As part of the documentation process for a project, I’m currently studying the internal mechanics of online content publishing systems that power the web. Blogs, news portals, arguably even the social networks — they all have one thing in common: some people produce and publish content for other people to read. And a still important part of that content is the almighty text.
Up until recently, writing and publishing were two distinct steps. News reporters, novel authors and even part of the bloggers were writing in offline text editors / word processors prior to distributing their work online.
Technology has changed. Mobile data connections are omnipresent, at least in urban areas, portable devices became affordable, and modern web technologies allow editing large blocks of rich text directly in the browser. Lots of people stopped using Word in favour of Google Docs. Writing articles like this one on coderwall is another good example.
There are also excellent open-source solutions any skilled developer could integrate in his/her web applications. We’re way past tormenting users with plain and awkward
<textarea> tags now. Ace Editor and CodeMirror are perfectly usable with files holding hundreds of lines of code. ProseMirror will soon enable users to easily edit entire ebooks in the browser, even on mobile devices. But there’s another technical challenge developers are facing when building products such as Medium, where users can input virtually unlimited text: content persistence. In other words, you have to keep that text somewhere reliable, which unfortunately excludes localStorage.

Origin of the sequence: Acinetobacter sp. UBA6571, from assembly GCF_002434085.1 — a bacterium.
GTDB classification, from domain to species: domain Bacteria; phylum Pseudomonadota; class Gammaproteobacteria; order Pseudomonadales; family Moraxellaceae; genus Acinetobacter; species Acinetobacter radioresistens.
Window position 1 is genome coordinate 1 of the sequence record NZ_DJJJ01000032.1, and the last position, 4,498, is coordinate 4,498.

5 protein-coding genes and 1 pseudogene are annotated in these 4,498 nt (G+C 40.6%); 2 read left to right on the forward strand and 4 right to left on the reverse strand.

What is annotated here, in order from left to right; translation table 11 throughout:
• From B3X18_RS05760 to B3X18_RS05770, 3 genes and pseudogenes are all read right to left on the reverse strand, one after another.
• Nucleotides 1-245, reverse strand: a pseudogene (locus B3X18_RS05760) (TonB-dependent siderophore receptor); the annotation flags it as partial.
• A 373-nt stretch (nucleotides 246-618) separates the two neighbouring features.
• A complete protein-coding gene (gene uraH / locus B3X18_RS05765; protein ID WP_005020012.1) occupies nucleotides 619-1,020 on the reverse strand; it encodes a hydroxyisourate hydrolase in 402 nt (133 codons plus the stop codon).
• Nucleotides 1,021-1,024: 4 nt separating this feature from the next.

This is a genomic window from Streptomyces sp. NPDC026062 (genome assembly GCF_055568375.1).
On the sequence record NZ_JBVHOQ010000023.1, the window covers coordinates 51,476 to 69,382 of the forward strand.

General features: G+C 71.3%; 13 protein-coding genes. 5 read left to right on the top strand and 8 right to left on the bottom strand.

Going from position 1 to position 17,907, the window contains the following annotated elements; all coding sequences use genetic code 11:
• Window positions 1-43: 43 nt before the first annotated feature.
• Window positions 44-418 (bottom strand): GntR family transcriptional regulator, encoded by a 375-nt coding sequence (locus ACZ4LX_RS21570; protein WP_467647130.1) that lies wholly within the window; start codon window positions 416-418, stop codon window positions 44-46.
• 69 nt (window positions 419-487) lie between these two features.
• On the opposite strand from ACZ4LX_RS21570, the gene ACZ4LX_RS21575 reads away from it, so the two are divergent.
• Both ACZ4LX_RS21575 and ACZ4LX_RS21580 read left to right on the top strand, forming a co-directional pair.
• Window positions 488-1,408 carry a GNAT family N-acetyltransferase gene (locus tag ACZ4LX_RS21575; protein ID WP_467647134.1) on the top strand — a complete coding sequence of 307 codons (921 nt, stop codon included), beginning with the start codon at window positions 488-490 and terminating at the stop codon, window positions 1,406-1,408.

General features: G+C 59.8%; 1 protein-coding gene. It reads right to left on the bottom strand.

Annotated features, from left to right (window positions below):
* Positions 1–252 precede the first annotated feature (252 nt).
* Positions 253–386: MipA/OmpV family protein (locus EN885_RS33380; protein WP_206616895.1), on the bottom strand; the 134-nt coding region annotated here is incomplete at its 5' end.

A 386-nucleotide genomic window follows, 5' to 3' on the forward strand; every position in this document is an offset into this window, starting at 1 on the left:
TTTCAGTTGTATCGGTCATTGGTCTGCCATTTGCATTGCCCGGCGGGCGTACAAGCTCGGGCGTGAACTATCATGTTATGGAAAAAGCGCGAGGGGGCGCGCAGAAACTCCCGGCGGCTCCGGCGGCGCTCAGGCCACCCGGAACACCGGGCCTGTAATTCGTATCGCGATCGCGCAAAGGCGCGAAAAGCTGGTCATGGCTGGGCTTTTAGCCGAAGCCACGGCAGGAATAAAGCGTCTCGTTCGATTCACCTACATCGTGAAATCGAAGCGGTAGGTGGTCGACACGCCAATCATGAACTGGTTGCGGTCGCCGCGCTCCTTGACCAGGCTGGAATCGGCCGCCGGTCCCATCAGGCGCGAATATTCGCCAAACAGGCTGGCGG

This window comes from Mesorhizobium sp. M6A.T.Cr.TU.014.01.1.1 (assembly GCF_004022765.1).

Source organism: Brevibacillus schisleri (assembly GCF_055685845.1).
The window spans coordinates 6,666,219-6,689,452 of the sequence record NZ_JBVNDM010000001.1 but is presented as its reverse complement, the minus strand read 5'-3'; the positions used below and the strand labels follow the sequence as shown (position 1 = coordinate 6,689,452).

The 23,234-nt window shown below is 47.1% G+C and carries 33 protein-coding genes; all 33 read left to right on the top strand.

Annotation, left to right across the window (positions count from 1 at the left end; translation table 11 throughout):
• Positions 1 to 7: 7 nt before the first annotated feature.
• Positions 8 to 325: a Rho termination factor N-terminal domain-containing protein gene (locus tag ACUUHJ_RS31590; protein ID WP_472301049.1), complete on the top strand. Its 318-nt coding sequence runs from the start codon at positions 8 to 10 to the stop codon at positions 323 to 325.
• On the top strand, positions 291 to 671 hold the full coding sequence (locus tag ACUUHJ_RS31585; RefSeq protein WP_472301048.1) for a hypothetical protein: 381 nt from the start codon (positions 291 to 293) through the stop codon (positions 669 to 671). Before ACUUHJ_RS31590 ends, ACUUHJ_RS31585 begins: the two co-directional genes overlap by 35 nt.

But sending the entire ebook to the server on each save/autosave is impractical, even on HTTP 2.0, and especially from applications running on mobile devices.
So, what if, instead of sending the entire block of text to the server on each save, you’d submit a “minimal patch” for each operation, containing just the relevant differences between the client-side version and the server-side version?
There are many text diff tools in the Node.js ecosystem, and basically this is how they work:
As you can see, they generate comprehensive but redundant information: they’ll track the content that has been deleted, the new content and the parts that remain unchanged. But for the purpose of optimising the data sent to the server we’d ideally want an out-of-the-box solution able to generate lean output free of redundant information. So we can discard the deleted and unchanged parts and only keep track of their lengths:
With that in mind, I’ve built and released under the liberal ISC license a simple 2-parts solution: textdiff-create and textdiff-patch. Typically, you’d use textdiff-create in your client application to create delta patches which you’ll apply on the server to the original content with textdiff-patch.
Feel free to have a look at the source code on GitHub, use it and abuse it in your own projects, and don’t hesitate to contribute with PRs if there’s something you would like to change.
The original story was initially published on Medium @icflorescu/lean-diffs-for-browser-based-text-editors-46e363bc6dfe" rel="nofollow">here.